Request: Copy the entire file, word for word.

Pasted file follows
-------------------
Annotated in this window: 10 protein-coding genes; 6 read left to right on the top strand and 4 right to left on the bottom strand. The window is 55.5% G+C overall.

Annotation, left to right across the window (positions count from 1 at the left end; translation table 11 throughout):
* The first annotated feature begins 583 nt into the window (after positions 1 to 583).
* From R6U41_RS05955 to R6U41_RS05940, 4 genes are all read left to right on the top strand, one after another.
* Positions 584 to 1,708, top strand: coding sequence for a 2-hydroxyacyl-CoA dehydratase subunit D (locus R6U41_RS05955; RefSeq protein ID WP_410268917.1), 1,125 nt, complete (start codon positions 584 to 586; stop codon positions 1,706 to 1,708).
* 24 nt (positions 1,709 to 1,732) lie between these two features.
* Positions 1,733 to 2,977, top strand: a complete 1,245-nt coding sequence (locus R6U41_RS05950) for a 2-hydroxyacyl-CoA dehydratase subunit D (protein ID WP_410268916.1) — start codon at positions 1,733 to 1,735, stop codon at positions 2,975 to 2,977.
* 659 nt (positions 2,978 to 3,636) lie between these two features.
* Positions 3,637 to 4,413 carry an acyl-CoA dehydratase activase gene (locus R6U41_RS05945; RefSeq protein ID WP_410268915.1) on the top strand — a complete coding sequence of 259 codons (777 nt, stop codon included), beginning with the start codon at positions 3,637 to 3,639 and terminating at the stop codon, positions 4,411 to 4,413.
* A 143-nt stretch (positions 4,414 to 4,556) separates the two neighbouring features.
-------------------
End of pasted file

Annotated in this window: 10 protein-coding genes; 6 read left to right on the top strand and 4 right to left on the bottom strand. The window is 55.5% G+C overall.

Annotation, left to right across the window (positions count from 1 at the left end; translation table 11 throughout):
* The first annotated feature begins 583 nt into the window (after positions 1 to 583).
* From R6U41_RS05955 to R6U41_RS05940, 4 genes are all read left to right on the top strand, one after another.
* Positions 584 to 1,708, top strand: coding sequence for a 2-hydroxyacyl-CoA dehydratase subunit D (locus R6U41_RS05955; RefSeq protein ID WP_410268917.1), 1,125 nt, complete (start codon positions 584 to 586; stop codon positions 1,706 to 1,708).
* 24 nt (positions 1,709 to 1,732) lie between these two features.
* Positions 1,733 to 2,977, top strand: a complete 1,245-nt coding sequence (locus R6U41_RS05950) for a 2-hydroxyacyl-CoA dehydratase subunit D (protein ID WP_410268916.1) — start codon at positions 1,733 to 1,735, stop codon at positions 2,975 to 2,977.
* 659 nt (positions 2,978 to 3,636) lie between these two features.
* Positions 3,637 to 4,413 carry an acyl-CoA dehydratase activase gene (locus R6U41_RS05945; RefSeq protein ID WP_410268915.1) on the top strand — a complete coding sequence of 259 codons (777 nt, stop codon included), beginning with the start codon at positions 3,637 to 3,639 and terminating at the stop codon, positions 4,411 to 4,413.
* A 143-nt stretch (positions 4,414 to 4,556) separates the two neighbouring features.